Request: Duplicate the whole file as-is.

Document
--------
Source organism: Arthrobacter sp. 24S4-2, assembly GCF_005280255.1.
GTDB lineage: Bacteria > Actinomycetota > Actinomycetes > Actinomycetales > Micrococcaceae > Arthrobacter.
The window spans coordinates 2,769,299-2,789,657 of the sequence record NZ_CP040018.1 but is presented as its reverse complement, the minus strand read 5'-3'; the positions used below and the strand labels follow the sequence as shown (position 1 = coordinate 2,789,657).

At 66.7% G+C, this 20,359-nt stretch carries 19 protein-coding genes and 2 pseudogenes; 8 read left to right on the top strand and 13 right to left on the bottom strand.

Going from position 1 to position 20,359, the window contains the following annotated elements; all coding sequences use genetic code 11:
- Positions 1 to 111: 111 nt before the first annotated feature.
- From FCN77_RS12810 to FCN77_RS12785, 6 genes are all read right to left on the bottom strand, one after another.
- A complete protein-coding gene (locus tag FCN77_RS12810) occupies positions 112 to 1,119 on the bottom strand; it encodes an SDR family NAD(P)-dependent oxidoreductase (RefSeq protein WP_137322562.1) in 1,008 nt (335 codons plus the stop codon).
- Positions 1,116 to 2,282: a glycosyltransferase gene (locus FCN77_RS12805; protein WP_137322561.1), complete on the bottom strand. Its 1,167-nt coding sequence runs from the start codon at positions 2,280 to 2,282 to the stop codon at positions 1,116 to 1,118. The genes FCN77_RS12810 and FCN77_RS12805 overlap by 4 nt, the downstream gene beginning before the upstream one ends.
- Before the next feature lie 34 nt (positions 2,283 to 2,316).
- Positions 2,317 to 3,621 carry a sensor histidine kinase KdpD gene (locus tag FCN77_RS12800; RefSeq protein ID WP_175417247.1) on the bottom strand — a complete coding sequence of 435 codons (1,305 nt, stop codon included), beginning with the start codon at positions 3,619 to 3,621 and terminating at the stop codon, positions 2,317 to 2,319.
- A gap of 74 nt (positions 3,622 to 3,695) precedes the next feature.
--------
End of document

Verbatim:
Source organism: Arthrobacter sp. 24S4-2, assembly GCF_005280255.1.
GTDB lineage: Bacteria > Actinomycetota > Actinomycetes > Actinomycetales > Micrococcaceae > Arthrobacter.
The window spans coordinates 2,769,299-2,789,657 of the sequence record NZ_CP040018.1 but is presented as its reverse complement, the minus strand read 5'-3'; the positions used below and the strand labels follow the sequence as shown (position 1 = coordinate 2,789,657).

At 66.7% G+C, this 20,359-nt stretch carries 19 protein-coding genes and 2 pseudogenes; 8 read left to right on the top strand and 13 right to left on the bottom strand.

Going from position 1 to position 20,359, the window contains the following annotated elements; all coding sequences use genetic code 11:
- Positions 1 to 111: 111 nt before the first annotated feature.
- From FCN77_RS12810 to FCN77_RS12785, 6 genes are all read right to left on the bottom strand, one after another.
- A complete protein-coding gene (locus tag FCN77_RS12810) occupies positions 112 to 1,119 on the bottom strand; it encodes an SDR family NAD(P)-dependent oxidoreductase (RefSeq protein WP_137322562.1) in 1,008 nt (335 codons plus the stop codon).
- Positions 1,116 to 2,282: a glycosyltransferase gene (locus FCN77_RS12805; protein WP_137322561.1), complete on the bottom strand. Its 1,167-nt coding sequence runs from the start codon at positions 2,280 to 2,282 to the stop codon at positions 1,116 to 1,118. The genes FCN77_RS12810 and FCN77_RS12805 overlap by 4 nt, the downstream gene beginning before the upstream one ends.
- Before the next feature lie 34 nt (positions 2,283 to 2,316).
- Positions 2,317 to 3,621 carry a sensor histidine kinase KdpD gene (locus tag FCN77_RS12800; RefSeq protein ID WP_175417247.1) on the bottom strand — a complete coding sequence of 435 codons (1,305 nt, stop codon included), beginning with the start codon at positions 3,619 to 3,621 and terminating at the stop codon, positions 2,317 to 2,319.
- A gap of 74 nt (positions 3,622 to 3,695) precedes the next feature.